Wayne State University’s Campus Health Center (CHC) has welcomed a social worker to its staff of health care professionals and will expand its services to provide students with access to mental health screenings and services.
The changes come as CHC furthers its commitment to be a convenient, one-stop shop for students’ physical and mental health needs.
“Now more than ever, the health of our community is a priority, and we’re here for our students, no matter their needs,” said CHC Chief Nursing Officer Toni Grant. “We’re excited to offer the unique expertise of social worker Robyn Dover to our already extensive service offering.”
Dover joins WSU following years of extensive clinical work and program oversight in a variety of settings, including community and residential treatment, along with outpatient care in the private practice sector. Her work has focused on both physical and general mental health concerns, from adjusting during life transitions to managing difficult diagnoses. Dover earned her master of social work from the University of Michigan.
Students are encouraged to connect with the CHC for social work services, which focus on mental and behavioral health care needs by providing screening and assessment for possible concerns related to depression, substance abuse, anxiety, trauma, social isolation and more. Services also include individual and group counseling, educational information, and connections to vital resources. Students can learn more or schedule an appointment by calling the CHC at 313-577-5041.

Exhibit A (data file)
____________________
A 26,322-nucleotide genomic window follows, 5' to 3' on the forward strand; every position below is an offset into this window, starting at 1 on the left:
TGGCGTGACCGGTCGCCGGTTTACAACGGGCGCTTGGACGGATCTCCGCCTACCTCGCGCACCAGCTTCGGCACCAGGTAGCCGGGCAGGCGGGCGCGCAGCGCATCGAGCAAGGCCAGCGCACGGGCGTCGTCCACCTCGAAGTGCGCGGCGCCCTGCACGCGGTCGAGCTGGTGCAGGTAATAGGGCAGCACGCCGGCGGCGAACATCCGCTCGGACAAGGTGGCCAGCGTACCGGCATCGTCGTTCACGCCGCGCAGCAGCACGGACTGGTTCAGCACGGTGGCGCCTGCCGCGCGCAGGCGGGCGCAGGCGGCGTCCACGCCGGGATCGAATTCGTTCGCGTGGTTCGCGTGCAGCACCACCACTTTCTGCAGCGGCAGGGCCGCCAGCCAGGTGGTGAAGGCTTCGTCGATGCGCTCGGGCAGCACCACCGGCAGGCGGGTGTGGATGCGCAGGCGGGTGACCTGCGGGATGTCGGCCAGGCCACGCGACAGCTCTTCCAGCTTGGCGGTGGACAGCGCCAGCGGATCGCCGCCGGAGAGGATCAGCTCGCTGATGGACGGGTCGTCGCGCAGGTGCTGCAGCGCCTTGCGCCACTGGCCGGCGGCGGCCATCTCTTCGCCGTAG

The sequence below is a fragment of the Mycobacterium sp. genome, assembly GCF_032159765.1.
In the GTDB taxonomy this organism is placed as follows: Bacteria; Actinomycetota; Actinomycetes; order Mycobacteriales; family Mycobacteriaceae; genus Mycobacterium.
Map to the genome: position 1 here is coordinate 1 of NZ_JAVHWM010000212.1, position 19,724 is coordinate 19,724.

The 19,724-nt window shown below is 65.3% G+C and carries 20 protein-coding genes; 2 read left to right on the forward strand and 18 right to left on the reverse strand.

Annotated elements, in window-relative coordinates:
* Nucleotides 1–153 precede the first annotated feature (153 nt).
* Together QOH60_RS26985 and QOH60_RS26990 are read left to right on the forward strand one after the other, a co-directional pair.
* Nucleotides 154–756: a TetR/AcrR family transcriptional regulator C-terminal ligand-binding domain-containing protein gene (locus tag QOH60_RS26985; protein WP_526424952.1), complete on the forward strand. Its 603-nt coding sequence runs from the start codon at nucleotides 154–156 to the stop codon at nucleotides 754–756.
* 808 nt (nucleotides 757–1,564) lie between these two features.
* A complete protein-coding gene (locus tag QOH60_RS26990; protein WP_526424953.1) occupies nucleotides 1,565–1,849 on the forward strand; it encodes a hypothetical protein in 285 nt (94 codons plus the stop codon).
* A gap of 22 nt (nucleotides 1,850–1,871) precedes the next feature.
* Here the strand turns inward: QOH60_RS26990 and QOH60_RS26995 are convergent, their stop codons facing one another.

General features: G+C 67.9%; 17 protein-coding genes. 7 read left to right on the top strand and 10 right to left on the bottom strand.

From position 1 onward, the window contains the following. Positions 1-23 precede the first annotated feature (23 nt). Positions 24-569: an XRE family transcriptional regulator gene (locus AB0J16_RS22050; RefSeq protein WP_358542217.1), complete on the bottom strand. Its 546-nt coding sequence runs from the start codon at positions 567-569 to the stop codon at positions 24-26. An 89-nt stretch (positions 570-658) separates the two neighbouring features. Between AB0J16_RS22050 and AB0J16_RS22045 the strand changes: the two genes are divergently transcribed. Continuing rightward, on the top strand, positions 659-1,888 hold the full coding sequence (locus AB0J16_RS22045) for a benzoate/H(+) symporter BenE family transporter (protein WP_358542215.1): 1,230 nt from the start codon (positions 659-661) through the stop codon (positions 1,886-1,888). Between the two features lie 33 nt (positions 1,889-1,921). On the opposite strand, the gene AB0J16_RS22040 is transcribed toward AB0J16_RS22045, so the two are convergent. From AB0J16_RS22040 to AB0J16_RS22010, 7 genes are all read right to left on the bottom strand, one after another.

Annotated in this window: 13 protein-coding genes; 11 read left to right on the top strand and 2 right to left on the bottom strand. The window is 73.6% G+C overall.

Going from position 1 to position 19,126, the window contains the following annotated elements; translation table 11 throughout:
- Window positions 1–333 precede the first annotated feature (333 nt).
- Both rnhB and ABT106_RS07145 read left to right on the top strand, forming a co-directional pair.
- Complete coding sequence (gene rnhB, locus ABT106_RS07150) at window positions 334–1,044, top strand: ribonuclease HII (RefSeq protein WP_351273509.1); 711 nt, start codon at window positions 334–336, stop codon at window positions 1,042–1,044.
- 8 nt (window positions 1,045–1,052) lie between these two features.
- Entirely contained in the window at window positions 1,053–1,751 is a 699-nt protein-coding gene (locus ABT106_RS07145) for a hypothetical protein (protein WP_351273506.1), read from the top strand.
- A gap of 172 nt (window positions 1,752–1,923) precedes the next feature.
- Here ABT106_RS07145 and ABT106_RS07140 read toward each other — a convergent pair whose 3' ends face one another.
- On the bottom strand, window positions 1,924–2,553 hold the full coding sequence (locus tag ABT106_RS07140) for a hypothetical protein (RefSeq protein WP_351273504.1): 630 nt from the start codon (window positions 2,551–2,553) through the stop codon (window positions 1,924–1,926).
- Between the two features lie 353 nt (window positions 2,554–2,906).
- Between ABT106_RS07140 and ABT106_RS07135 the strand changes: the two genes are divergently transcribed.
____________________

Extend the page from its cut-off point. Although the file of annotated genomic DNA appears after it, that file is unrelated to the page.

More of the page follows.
The CHC has also coordinated with Counseling and Psychological Services (CAPS) to support their popular Let’s Talk virtual drop-in consultations. Dover will be available for free, private consultations on Tuesdays from 10 to 11 a.m. via Zoom.
“Health and wellness do not stop with physical health, and by integrating social work services, we can focus on providing patients whole health services with one visit, at one location,” said Dover. “In addressing the mental and behavioral needs of our community, patients will be given the opportunity to focus on improving their overall well-being and functioning at their best, while staying healthy.”
The additional services and support were made possible through a $1.5 million grant to expand mental health care access and interprofessional workforce training in Detroit. The project uses a collaborative, evidence-based approach to enhancing the access, quality and cost of care to patients at the CHC and the Taylor Street Primary Care Clinic. The grant is led by Cynthera McNeill and team members Umeika Stephens and Jeffrey Kuentzel.